It’s evident because a week has passed since Fox News reported that openly lesbian Houston mayor Annise Parker issued subpoenas against five Houston pastors to submit their sermons to the city government, as punishment for speaking against a newly passed transgender rights bill, and the networks have still yet to report.
By Kyle Drennen and Rich Noyes | October 22, 2014 | 9:46 AM EDT
In less than two weeks, voters head to the polls in midterm elections that seem certain to yield strong Republican gains, if not outright control of the U.S. Senate. Such a political sea change is big news, but a new Media Research Center study finds that, in contrast to their enthusiastic coverage of the 2006 midterms when Democrats made big gains, the Big Three broadcast evening newscasts are all but ignoring this year’s political contests.
By Tom Blumer | October 22, 2014 | 9:28 AM EDT
In relaying the results of their polling partnership's latest survey, Associated Press polling director Jennifer Agiesta and reporter Emily Swanson held their most important finding until their report's seventh paragraph.
Despite their effort to downplay it, Matt Drudge, whose nose for genuine news is legendary, spotted it. Accordingly, his current headline screams: "POLL SHOCK: WOMEN WANT REPUBLICANS!"
By Tim Graham | October 22, 2014 | 8:48 AM EDT
The Washington Post is reporting Democratic Sen. Mark Warner’s airing a factually challenged ad that claims his Republican opponent Ed Gillespie lobbied for a “dictator.” Buried on page B-4, reporter Rachel Weiner’s article doesn’t sound like a fact-check from the headline: “Attack ad from Warner links Gillespie’s former firm to ‘dictator’.”
In the ad, a female narrator claims “His firm even lobbied for five foreign governments, including a dictator now awaiting trial for war crimes.” The firm, Quinn Gillespie, was co-founded by former Al Gore chief of staff Jack Quinn. The Post "Fact Checker" also cried foul, giving the ad three Pinocchios.
By Mark Finkelstein | October 22, 2014 | 8:31 AM EDT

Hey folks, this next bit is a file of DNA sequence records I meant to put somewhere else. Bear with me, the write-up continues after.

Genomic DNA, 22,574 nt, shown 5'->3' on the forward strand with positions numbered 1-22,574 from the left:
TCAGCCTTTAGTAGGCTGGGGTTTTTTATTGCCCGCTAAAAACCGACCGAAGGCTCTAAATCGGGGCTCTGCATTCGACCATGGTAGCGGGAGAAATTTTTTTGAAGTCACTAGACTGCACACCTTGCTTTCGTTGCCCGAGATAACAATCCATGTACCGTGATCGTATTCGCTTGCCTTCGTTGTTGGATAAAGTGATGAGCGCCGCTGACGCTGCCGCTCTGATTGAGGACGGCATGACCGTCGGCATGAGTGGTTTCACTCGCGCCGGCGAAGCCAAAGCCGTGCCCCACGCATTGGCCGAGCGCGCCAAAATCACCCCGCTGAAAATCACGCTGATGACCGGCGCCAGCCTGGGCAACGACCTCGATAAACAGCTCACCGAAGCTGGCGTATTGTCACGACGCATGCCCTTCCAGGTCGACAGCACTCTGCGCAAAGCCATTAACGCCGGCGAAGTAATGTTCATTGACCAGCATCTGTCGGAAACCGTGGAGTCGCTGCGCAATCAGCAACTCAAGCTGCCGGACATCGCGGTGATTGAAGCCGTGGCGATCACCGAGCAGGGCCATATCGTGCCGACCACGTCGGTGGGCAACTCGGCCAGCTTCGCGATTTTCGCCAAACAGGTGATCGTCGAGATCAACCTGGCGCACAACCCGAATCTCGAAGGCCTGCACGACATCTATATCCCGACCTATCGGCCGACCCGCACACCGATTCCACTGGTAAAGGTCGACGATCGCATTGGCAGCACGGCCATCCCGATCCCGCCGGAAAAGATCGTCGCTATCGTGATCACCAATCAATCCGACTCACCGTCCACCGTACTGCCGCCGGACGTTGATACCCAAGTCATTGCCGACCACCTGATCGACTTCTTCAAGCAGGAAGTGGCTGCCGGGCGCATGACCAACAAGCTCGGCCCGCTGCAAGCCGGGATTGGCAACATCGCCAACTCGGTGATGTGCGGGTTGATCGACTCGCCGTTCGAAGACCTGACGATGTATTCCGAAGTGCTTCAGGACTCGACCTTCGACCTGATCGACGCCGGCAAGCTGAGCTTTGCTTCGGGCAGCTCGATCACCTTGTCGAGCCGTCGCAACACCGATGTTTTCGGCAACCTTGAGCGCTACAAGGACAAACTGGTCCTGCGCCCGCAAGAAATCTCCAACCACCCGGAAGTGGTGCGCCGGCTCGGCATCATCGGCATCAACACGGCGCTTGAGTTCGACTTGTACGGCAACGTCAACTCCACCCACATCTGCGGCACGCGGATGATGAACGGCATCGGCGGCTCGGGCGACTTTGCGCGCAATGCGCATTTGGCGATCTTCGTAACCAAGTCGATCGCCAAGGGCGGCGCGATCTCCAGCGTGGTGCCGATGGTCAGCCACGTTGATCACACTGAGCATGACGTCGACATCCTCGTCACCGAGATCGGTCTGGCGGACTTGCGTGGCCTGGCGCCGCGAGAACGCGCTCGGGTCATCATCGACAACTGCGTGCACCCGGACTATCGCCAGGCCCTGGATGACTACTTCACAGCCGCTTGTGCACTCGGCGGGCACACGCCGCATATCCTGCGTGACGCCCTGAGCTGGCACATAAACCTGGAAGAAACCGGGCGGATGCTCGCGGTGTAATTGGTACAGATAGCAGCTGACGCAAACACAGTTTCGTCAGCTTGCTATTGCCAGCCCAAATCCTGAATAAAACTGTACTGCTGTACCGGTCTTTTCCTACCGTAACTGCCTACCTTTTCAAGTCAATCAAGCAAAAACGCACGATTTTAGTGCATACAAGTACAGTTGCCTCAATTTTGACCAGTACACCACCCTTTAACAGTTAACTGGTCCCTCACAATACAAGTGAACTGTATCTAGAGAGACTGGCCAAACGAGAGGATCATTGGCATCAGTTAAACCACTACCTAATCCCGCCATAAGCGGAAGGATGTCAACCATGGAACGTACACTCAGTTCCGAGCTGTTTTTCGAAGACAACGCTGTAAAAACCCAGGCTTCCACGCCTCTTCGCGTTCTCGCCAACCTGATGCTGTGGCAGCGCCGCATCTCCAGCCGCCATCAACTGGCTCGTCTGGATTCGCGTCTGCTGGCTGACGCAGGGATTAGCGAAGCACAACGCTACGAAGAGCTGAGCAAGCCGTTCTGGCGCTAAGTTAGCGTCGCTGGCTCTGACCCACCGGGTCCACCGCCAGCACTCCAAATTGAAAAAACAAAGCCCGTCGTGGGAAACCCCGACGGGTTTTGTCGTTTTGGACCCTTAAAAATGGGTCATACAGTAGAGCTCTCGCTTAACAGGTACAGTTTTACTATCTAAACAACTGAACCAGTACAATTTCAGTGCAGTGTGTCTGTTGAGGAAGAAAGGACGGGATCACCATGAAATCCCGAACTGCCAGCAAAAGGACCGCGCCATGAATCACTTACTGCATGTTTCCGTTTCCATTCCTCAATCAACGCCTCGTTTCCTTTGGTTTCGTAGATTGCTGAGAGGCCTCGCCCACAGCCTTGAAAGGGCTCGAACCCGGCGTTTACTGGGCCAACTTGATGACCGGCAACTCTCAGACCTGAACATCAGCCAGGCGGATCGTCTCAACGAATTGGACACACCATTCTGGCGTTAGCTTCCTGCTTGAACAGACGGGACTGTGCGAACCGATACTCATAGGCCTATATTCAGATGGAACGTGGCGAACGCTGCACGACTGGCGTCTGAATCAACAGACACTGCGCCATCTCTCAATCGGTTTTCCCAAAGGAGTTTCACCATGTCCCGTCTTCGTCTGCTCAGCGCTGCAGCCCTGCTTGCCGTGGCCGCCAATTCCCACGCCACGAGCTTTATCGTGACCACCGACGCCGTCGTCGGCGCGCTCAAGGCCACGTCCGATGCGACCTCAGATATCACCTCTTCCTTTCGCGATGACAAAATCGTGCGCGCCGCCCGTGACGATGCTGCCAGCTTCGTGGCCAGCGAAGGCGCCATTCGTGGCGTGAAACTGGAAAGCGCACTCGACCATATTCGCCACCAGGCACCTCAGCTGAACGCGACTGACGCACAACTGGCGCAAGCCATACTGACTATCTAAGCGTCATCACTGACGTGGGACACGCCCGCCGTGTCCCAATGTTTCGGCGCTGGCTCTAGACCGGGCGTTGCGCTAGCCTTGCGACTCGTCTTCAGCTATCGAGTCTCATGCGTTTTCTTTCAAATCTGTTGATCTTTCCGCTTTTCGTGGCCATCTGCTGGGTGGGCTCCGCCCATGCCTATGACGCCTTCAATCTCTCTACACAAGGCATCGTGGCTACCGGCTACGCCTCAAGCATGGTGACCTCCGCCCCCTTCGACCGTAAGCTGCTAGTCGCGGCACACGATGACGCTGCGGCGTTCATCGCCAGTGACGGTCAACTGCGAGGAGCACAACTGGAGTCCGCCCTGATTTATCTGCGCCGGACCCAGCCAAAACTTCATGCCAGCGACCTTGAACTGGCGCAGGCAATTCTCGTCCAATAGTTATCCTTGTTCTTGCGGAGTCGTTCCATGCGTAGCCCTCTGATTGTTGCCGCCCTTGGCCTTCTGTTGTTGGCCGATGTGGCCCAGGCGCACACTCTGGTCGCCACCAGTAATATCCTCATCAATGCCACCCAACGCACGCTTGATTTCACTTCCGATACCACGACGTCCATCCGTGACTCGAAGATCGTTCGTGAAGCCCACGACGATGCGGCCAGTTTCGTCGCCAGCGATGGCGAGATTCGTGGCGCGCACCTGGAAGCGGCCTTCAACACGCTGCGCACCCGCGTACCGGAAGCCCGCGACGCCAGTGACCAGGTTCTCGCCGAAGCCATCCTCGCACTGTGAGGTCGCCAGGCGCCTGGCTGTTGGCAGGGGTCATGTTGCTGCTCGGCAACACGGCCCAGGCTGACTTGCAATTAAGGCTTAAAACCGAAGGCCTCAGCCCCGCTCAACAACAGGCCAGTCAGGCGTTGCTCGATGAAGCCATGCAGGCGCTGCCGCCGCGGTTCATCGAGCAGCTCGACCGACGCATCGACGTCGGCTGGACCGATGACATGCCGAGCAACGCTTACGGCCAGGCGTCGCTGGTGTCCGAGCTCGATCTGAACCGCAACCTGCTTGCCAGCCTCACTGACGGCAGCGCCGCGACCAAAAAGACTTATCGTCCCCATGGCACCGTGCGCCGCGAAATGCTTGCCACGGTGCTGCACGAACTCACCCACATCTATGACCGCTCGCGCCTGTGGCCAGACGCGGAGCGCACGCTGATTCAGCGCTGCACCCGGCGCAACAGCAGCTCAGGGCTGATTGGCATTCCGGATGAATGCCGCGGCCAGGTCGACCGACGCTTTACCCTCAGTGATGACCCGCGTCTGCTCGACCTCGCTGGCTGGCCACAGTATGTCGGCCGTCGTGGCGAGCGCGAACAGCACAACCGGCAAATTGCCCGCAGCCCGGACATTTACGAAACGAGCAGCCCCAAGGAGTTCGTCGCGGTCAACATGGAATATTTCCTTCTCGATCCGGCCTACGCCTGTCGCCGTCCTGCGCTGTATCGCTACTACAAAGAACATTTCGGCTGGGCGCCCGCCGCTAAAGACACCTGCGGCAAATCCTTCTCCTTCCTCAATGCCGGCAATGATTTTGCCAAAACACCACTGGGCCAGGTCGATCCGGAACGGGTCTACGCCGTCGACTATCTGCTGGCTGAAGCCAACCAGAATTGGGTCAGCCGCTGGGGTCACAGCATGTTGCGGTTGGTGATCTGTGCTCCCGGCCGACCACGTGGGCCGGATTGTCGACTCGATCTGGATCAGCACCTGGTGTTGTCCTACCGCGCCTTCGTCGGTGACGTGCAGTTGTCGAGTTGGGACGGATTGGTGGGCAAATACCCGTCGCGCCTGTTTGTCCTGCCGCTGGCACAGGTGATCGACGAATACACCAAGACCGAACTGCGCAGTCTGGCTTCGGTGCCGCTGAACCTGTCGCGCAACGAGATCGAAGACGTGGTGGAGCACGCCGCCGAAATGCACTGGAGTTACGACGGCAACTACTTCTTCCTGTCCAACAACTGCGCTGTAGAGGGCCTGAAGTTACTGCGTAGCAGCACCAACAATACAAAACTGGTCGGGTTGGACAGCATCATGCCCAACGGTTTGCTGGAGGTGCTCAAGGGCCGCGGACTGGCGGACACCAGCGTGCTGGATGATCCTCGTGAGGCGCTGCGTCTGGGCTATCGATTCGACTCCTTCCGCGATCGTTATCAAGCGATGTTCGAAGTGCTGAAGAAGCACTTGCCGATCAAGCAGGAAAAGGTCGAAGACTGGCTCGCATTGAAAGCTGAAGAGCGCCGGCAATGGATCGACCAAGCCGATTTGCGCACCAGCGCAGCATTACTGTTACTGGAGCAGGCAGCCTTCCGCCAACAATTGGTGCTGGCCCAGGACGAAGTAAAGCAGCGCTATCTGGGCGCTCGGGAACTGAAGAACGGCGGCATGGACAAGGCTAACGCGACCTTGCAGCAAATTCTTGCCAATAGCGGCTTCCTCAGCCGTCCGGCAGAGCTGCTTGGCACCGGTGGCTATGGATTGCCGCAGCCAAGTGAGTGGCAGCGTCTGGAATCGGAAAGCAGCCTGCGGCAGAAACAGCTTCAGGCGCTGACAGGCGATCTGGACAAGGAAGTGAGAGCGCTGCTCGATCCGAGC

Add Debbie Wasserman Schultz to the list of Dem politicians running away from Barack Obama. Kind of ironic, no, given that DWS is Chair of the Dem party and President Obama is its standard bearer? On today's Morning Joe, repeatedly pressed by Joe Scarborough as to whether voting for Dem candidates means a continuation of President Obama's policies, Wasserman Schultz refused to answer. Instead, the DNC Chair trotted out shop-worn lines about Obama not being on the ballot, Dems "having your back," etc.
After she departed, Scarborough got in a goodbye shot: "It's ridiculous. People that voted with the president 95, 96, 97, 98% of the time can't say his name."
By Tom Blumer | October 21, 2014 | 11:40 PM EDT
The Associated Press, aka the Administration's Press, appears determined that there not be any more reported embarrassments of Democrats who refuse to directly that they support President Barack Obama.
One such embarrassing moment occurred in tonight's debate in New Hampshire between Republican Scott Brown and incumbent Democrat Jean Shaheen, who has reportedly voted as Obama would prefer 99 percent of the time. In her coverage, AP reporter Holly Ramer acted as if the following exchange between a debate moderater and Shaheen — and the audience laughter which accompanied it — never happened:
By Brent Bozell and Tim Graham | October 21, 2014 | 10:36 PM EDT
Knowing the way our political press works, it’s easy to predict that Barack Obama’s presidency is just about over. Journalists will soon treat him as the lamest of lame ducks, and suggest nothing consequential will happen in the last two years of his presidency. Instead, they’ll obsess over who will come next.
So the timing is perfect for Rolling Stone magazine to reassert itself as Obama’s most shameless house organ. They’ve published a 4,000-word tribute by liberal New York Times columnist Paul Krugman insisting that “Obama has emerged as one of the most consequential and, yes, successful presidents in American history.”